The Supreme Court has unanimously allowed Ingenious Media’s application for judicial review against HMRC for disclosing information to the Times newspaper. The decision overturns that of the Court of Appeal, for which, see Legal update, Court of Appeal dismisses Ingenious’ appeal in judicial review application against HMRC. The decision is significant as the Court ruled that HMRC’s entitlement to disclose taxpayer information in section 18(2)(a)(i) of the Commissioners for Revenue and Customs Act 2005, which allowed disclosure for the purposes of a HMRC function, must be construed narrowly .

The Supreme Court held that the statutory duty of confidentiality owed by HMRC was founded in the well-established common law of confidentiality; accordingly, any exceptions to that duty must be narrowly interpreted to avoid eroding the principle of legality, which prevents fundamental rights from being overridden by vague or general words. If section 18(2)(a)(i) was to be given the breadth of meaning HMRC suggested, section 18 would have been more explicit about limiting the duty of confidentiality. Further, the Court held that, although brought by way of judicial review, the claim was, essentially, one for breach of confidentiality, which was a matter that fell not within HMRC’s discretion (subject to rationality), but within the Court’s judgment. Therefore, the Court was required to approach the disclosure as if it were the primary decision-maker, and the Court of Appeal and the High Court had erred in declining to do so. The Court noted that, as a general rule, and certainly here, the reasons for the disclosure, and the fact that HMRC did not expect its comments to be published, were irrelevant to the fact that it was made in breach of HMRC’s duty of confidentiality.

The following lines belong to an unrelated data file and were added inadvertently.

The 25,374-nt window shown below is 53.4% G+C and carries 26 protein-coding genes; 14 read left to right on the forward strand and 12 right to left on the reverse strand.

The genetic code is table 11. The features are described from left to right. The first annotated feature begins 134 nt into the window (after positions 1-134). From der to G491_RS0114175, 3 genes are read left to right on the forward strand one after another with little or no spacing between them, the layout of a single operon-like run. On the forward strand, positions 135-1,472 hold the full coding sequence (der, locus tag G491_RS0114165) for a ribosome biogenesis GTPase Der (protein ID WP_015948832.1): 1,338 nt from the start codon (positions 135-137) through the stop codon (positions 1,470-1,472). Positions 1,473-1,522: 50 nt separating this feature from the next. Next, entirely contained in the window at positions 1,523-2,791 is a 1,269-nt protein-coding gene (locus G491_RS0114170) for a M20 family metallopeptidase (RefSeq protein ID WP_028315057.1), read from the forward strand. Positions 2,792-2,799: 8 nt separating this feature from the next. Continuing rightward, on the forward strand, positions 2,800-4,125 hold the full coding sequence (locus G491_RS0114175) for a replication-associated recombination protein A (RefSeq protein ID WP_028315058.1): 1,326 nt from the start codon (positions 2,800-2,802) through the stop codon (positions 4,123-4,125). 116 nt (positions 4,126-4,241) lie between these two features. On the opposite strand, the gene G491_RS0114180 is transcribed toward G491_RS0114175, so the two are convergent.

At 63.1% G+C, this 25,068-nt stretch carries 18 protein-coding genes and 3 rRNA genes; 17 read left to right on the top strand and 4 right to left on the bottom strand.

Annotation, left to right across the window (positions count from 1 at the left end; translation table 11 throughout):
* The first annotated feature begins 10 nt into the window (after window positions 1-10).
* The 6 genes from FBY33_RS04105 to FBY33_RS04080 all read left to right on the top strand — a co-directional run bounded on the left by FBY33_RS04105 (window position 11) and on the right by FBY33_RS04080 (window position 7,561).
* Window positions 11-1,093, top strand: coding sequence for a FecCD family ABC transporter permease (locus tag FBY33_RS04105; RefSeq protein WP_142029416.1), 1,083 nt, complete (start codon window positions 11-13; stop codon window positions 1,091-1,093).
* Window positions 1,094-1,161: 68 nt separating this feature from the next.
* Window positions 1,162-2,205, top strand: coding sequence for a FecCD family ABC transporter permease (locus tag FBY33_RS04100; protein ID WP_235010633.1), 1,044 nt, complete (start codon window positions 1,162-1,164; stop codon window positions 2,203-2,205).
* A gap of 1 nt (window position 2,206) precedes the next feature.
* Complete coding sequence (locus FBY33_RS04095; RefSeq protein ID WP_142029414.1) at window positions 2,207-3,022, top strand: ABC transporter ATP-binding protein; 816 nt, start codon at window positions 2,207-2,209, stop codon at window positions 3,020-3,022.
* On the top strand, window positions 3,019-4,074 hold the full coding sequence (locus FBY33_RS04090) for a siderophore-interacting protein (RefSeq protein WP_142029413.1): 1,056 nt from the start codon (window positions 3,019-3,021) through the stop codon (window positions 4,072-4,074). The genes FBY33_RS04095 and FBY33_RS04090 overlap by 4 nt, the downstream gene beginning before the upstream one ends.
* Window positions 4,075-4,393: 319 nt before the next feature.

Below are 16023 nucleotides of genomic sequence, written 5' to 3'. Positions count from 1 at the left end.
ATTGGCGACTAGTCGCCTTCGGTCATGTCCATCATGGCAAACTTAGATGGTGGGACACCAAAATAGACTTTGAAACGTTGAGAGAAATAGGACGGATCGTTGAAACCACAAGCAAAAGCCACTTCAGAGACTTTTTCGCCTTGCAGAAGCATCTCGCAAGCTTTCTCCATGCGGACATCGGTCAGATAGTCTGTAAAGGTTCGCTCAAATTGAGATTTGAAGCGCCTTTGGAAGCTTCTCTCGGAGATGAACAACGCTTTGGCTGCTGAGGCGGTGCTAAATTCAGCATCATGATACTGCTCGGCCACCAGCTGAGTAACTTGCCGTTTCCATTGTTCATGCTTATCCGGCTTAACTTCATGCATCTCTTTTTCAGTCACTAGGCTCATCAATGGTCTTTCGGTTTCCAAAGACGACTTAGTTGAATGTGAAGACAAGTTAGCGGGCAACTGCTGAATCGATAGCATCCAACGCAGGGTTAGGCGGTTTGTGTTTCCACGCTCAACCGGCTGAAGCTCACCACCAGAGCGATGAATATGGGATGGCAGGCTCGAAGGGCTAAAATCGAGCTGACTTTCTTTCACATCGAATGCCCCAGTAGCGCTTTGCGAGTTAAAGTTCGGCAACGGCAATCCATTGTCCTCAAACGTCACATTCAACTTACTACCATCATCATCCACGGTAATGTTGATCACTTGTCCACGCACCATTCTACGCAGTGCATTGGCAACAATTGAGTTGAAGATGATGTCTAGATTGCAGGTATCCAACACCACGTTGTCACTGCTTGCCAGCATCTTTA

Case: R (Ingenious Media holdings plc and another) v HMRC [2016] UKSC 54 (19 October 2016) (Lady Hale and Lords Mance, Kerr, Reed and Toulson) (Bailii).